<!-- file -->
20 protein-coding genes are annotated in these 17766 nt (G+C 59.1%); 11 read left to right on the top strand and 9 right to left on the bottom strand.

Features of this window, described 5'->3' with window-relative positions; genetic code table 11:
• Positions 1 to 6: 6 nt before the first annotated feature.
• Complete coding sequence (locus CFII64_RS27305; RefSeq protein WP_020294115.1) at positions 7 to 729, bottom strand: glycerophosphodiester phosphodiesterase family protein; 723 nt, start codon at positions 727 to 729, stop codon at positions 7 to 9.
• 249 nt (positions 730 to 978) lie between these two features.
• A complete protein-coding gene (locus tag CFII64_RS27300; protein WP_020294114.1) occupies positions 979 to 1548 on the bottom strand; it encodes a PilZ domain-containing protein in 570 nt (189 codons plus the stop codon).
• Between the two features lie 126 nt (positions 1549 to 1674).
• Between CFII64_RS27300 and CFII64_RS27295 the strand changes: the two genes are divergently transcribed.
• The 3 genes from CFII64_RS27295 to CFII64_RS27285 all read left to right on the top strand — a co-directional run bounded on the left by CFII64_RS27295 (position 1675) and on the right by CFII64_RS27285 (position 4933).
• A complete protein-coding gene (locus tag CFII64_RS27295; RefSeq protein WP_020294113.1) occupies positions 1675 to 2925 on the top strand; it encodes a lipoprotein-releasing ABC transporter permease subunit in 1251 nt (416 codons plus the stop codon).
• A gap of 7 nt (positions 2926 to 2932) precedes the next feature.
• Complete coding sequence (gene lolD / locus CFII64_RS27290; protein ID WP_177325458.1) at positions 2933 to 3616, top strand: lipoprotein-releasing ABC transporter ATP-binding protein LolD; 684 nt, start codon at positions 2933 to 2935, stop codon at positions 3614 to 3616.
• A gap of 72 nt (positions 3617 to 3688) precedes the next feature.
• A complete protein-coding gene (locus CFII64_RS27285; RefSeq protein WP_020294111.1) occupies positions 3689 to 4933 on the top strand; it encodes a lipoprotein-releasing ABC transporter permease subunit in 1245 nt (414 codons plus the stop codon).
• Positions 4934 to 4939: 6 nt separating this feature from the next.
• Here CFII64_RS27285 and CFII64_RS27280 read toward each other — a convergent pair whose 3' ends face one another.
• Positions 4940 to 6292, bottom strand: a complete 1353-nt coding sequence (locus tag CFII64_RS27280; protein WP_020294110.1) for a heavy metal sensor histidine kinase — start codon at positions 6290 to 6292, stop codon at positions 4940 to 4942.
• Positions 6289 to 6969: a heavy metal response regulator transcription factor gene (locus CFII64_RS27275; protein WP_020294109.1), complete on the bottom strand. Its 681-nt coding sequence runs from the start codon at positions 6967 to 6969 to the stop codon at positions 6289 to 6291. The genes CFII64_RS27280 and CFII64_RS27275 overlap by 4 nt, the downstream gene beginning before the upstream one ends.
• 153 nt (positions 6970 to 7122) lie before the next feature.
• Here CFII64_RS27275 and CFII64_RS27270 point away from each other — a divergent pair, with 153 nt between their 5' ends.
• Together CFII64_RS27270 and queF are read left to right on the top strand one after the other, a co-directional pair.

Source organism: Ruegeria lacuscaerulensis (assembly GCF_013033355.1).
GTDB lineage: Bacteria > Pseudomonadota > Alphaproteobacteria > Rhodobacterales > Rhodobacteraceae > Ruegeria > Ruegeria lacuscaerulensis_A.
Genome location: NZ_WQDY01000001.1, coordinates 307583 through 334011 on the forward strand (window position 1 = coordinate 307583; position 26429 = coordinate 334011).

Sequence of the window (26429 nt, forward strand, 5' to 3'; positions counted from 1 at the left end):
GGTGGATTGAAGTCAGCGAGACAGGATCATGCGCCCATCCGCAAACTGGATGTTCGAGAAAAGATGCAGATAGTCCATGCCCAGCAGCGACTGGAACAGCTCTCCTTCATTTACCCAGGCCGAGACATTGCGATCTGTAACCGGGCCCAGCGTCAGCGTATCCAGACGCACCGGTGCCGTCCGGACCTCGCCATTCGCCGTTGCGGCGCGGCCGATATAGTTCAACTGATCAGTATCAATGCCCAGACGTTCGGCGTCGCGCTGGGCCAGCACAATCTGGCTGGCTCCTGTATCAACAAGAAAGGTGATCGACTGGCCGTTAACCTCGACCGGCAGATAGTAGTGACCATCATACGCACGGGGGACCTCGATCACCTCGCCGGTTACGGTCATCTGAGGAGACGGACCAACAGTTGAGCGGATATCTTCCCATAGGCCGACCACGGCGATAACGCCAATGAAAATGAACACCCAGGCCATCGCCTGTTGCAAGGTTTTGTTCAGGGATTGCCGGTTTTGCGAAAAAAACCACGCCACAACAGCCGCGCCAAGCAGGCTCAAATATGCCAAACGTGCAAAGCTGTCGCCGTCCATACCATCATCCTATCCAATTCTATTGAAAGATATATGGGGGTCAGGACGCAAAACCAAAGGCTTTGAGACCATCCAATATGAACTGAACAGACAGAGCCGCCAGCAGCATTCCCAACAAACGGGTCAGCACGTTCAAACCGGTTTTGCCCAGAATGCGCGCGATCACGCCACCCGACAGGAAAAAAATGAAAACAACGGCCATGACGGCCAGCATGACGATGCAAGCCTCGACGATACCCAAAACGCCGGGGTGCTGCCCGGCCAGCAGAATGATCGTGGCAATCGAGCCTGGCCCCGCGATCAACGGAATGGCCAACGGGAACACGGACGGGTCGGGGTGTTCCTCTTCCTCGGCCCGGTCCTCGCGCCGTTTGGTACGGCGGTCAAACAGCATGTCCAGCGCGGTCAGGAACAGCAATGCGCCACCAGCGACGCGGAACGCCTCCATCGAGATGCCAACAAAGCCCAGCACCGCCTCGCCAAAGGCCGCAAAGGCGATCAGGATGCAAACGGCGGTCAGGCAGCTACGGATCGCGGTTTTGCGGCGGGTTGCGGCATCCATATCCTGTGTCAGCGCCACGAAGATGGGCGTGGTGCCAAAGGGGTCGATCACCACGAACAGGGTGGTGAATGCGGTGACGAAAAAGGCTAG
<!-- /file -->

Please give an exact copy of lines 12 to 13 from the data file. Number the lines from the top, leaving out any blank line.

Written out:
• Complete coding sequence (gene lolD / locus CFII64_RS27290; protein ID WP_177325458.1) at positions 2933 to 3616, top strand: lipoprotein-releasing ABC transporter ATP-binding protein LolD; 684 nt, start codon at positions 2933 to 2935, stop codon at positions 3614 to 3616.
• A gap of 72 nt (positions 3617 to 3688) precedes the next feature.